In Brazil, demonstrations began in reaction to planned rises in public transport fares. Even after these were cancelled, protests…

8 June 2013Feature

Morning-after reflections on a Quaker action against mountaintop removal

We had decided to break the rules. Not a big thing for people whose temperament or life experience leads them to a defiant attitude toward authority. But we happened to be mostly middle-class people, heavily-conditioned to fit in, to obey the rules. Our socialisation had led to professional and, for the students, academic success.

And here we were, with a priority that required breaking the rules. For us, a big thing.

Twice before, Earth Quaker Action Team…

5 April 2013Feature

British trainers were invited by Kenyan Quakers  to share skills for social struggles against injustice

Nonviolence training run by Turning the Tide Photo : Turning th e Tide

‘Our colonial masters were brutal in their governance. The independence leaders saw that as their role model, so they too used oppression and brutality to rule. It became generational. We have not been taught alternative ways of making our point.’ These are the words of Malesi Kinaro, executive director of Friends Peace and Community Development, a Kenyan Quaker organisation that in…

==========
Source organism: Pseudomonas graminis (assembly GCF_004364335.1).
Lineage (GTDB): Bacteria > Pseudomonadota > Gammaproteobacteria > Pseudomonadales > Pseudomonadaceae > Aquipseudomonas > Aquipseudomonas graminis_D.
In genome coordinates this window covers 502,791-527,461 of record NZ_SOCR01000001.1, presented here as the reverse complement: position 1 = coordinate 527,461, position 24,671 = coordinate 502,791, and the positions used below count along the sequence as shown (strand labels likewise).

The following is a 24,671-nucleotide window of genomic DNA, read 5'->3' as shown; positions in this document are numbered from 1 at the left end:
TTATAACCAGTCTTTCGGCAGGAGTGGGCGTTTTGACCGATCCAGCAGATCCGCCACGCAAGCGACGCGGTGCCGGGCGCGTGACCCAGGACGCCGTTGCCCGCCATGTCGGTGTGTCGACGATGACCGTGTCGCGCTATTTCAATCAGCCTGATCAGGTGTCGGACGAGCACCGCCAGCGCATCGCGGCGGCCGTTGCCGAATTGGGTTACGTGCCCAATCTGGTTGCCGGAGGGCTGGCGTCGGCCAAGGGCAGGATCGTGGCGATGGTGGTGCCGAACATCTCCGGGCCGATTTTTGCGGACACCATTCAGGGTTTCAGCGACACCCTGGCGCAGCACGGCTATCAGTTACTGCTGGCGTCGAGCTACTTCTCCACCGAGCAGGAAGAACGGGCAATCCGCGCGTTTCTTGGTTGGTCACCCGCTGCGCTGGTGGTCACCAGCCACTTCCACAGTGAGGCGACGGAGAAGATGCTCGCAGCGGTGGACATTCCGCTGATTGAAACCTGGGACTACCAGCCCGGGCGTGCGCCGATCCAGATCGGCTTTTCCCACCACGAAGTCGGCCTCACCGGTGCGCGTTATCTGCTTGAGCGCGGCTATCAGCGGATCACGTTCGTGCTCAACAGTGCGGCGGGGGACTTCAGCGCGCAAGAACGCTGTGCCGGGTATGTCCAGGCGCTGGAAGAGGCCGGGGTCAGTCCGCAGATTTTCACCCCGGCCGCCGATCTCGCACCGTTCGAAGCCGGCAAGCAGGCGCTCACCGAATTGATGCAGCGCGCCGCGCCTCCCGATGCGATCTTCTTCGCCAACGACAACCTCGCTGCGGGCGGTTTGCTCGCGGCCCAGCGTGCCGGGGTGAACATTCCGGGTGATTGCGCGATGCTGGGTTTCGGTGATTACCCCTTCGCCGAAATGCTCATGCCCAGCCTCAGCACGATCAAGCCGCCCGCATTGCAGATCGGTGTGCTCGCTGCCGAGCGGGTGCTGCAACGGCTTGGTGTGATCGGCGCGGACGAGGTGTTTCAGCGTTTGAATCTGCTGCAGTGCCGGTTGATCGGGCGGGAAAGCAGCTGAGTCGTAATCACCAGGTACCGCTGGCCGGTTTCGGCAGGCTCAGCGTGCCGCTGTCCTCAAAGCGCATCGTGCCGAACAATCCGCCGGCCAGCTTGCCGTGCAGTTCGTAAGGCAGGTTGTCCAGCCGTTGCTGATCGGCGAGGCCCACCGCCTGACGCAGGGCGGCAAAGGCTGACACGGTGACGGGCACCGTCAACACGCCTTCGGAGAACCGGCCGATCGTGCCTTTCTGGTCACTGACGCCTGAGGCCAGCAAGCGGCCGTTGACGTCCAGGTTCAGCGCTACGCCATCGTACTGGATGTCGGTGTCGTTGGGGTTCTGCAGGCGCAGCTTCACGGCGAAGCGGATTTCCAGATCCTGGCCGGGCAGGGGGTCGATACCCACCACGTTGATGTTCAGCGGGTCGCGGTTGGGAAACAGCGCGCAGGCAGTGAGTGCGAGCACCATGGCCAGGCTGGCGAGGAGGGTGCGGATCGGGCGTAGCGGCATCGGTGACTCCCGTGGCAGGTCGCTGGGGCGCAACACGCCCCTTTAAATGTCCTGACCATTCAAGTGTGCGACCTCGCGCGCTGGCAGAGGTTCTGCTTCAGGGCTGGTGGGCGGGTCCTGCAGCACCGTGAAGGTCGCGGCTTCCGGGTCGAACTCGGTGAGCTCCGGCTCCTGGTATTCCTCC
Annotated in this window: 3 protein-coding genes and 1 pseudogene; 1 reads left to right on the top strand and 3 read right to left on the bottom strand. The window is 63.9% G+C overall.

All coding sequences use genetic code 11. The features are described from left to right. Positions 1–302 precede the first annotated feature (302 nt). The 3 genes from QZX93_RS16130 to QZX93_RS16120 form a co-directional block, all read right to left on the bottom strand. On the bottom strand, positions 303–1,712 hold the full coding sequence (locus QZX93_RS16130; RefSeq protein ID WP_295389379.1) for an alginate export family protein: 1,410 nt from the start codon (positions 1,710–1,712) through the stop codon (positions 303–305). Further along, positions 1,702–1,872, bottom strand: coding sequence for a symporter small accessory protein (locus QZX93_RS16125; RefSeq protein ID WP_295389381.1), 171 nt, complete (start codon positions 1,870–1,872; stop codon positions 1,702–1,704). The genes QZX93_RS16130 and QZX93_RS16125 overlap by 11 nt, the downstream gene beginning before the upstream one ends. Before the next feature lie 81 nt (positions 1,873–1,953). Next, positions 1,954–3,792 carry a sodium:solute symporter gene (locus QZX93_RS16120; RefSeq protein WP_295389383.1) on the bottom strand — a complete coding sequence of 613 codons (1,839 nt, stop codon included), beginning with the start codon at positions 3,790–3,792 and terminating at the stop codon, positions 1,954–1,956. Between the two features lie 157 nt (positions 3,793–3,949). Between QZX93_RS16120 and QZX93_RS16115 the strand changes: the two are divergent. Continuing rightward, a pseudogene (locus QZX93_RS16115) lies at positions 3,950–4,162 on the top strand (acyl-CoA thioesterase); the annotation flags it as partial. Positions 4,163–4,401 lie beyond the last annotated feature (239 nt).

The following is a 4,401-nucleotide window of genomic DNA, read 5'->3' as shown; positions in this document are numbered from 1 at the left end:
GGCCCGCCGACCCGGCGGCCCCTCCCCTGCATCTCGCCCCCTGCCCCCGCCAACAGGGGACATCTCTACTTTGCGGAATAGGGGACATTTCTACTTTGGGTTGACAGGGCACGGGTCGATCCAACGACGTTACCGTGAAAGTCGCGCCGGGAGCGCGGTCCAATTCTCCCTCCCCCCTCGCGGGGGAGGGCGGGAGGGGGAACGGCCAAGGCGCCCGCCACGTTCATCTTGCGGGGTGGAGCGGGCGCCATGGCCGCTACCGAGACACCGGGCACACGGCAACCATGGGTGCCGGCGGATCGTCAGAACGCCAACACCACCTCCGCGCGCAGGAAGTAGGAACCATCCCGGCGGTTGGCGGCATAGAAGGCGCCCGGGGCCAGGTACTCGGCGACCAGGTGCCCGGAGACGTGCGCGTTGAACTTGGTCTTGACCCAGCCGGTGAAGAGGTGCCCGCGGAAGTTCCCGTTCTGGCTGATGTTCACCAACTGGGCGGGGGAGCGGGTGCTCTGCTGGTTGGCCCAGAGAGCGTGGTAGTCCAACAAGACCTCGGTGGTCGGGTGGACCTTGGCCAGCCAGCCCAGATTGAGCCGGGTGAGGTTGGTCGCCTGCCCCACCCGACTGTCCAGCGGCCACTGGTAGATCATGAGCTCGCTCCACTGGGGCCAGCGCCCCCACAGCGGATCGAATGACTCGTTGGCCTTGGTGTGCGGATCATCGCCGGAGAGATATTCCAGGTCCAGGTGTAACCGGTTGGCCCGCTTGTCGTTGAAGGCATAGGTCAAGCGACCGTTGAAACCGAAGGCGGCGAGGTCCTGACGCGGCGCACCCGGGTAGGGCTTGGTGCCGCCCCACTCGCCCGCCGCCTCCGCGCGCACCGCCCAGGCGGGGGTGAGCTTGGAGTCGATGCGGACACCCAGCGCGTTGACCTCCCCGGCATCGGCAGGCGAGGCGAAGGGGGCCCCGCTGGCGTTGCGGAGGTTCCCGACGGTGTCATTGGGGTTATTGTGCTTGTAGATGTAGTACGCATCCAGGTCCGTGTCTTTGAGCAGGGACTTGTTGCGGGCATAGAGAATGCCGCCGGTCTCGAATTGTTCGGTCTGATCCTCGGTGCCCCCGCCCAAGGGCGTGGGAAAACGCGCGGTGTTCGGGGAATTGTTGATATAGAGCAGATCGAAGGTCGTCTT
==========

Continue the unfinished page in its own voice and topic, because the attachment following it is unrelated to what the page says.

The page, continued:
5 April 2013Feature

African activists work to prevent election violence and make social change

Back story

Laura Shipler Chico

When violence erupted after Kenya’s last elections in 2007, Kenyan Quakers were quick to respond – first with humanitarian aid, then listening to people’s stories. Eventually they began to help people process their trauma and knit their communities back together. However, they soon began to see that, in order to build a lasting peace, they needed to speak out…

5 April 2013News

The tenth anniversary of the invasion of Iraq on 19 March was marked by peace group Justice Not Vengeance with a 32-pint vegan jelly (topped by a more modest dessert), as a reminder of ‘Wobbly Tuesday’, when the ministry of defence scrambled to draw up contingency plans for not invading Iraq.


Jellies opposite Downing St photo: JNV


1 December 2012News

Kurds struggling for peace talks & language rights.

On 18 November, hundreds of Kurdish prisoners in Turkey ended a 68-day hunger strike at the request of Abdullah Ocalan, imprisoned leader of the Kurdistan Workers Party (PKK). The hunger strike had spread from the prisoners to wider society, threatening a mass upheaval.

The fast began on 12 September as 670 Kurdish prisoners demanded changes in the law to allow education and court hearings in the Kurdish language, and for the start of peace talks between the PKK and the government,…